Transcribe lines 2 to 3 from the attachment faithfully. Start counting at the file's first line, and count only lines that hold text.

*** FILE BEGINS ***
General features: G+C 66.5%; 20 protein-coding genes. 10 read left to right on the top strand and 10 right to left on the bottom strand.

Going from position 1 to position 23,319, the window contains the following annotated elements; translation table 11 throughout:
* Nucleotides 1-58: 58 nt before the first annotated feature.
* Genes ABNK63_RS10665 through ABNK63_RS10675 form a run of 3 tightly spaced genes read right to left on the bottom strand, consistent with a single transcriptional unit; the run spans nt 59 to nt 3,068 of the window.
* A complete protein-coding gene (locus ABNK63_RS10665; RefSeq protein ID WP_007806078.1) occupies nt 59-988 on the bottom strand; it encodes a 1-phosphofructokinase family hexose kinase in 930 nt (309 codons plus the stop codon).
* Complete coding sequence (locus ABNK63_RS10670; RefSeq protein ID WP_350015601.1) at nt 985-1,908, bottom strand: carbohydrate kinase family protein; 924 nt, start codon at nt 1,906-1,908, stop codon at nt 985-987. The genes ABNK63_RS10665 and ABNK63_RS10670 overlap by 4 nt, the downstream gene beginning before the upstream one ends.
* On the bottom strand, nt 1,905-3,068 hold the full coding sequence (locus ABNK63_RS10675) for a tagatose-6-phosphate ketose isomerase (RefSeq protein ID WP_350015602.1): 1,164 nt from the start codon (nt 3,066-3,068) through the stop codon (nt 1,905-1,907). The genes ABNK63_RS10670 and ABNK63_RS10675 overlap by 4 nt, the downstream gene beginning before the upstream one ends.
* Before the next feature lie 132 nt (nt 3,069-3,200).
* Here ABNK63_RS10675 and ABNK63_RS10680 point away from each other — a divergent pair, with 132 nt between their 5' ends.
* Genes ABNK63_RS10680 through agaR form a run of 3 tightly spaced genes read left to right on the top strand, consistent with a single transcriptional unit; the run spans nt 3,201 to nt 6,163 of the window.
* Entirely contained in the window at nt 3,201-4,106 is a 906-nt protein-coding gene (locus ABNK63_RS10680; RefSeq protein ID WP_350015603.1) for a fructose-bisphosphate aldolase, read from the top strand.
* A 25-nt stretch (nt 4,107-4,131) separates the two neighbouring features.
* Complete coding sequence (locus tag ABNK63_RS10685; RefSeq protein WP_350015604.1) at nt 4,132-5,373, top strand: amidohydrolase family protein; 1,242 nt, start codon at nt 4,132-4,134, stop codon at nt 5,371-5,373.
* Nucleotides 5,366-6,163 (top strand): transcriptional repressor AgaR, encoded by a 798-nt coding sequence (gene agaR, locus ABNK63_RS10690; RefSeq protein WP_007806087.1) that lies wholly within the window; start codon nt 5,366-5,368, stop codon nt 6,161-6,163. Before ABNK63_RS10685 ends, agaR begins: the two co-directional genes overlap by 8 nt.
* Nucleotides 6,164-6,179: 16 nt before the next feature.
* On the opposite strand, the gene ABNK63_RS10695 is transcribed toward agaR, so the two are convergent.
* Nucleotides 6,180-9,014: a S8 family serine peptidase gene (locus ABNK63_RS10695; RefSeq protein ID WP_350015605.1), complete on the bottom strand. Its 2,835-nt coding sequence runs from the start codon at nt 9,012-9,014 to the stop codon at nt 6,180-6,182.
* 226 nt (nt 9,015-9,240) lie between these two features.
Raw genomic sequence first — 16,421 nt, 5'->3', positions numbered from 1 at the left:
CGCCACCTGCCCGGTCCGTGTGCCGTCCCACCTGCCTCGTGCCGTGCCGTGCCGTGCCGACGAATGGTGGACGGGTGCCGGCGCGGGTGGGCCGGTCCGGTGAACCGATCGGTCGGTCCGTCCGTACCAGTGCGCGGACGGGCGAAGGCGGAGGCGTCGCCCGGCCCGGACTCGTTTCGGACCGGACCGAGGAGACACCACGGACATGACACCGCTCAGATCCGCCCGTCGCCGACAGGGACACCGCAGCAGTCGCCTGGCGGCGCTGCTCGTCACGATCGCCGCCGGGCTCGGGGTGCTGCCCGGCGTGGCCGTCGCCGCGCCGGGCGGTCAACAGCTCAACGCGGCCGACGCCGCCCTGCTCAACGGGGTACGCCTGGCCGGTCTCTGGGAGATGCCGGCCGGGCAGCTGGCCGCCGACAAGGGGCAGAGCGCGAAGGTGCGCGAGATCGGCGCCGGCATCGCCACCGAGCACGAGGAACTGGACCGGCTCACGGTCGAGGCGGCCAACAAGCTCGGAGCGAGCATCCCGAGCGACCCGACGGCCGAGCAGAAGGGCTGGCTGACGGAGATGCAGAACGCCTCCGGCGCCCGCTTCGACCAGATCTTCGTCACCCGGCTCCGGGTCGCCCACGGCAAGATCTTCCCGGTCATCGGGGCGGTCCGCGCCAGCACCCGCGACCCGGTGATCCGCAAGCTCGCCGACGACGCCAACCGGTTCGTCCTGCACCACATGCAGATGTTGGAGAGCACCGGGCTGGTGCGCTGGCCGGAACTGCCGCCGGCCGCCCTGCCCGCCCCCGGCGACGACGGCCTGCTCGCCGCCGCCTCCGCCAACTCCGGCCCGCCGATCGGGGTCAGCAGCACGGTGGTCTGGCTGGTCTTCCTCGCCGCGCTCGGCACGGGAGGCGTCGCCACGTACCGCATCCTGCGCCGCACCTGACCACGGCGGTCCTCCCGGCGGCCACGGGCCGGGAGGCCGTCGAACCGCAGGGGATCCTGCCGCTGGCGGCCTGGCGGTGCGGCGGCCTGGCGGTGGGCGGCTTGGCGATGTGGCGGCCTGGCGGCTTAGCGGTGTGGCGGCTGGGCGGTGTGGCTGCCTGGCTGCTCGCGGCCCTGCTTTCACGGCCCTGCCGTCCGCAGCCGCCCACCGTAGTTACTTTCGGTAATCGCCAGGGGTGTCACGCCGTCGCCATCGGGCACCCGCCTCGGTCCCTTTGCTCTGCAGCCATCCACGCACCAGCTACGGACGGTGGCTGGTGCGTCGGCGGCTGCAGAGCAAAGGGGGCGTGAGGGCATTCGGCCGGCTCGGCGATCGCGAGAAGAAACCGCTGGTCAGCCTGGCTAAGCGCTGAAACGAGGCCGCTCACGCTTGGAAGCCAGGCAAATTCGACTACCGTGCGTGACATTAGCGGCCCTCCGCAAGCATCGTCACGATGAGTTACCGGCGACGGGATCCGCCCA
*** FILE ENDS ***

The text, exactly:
Going from position 1 to position 23,319, the window contains the following annotated elements; translation table 11 throughout:
* Nucleotides 1-58: 58 nt before the first annotated feature.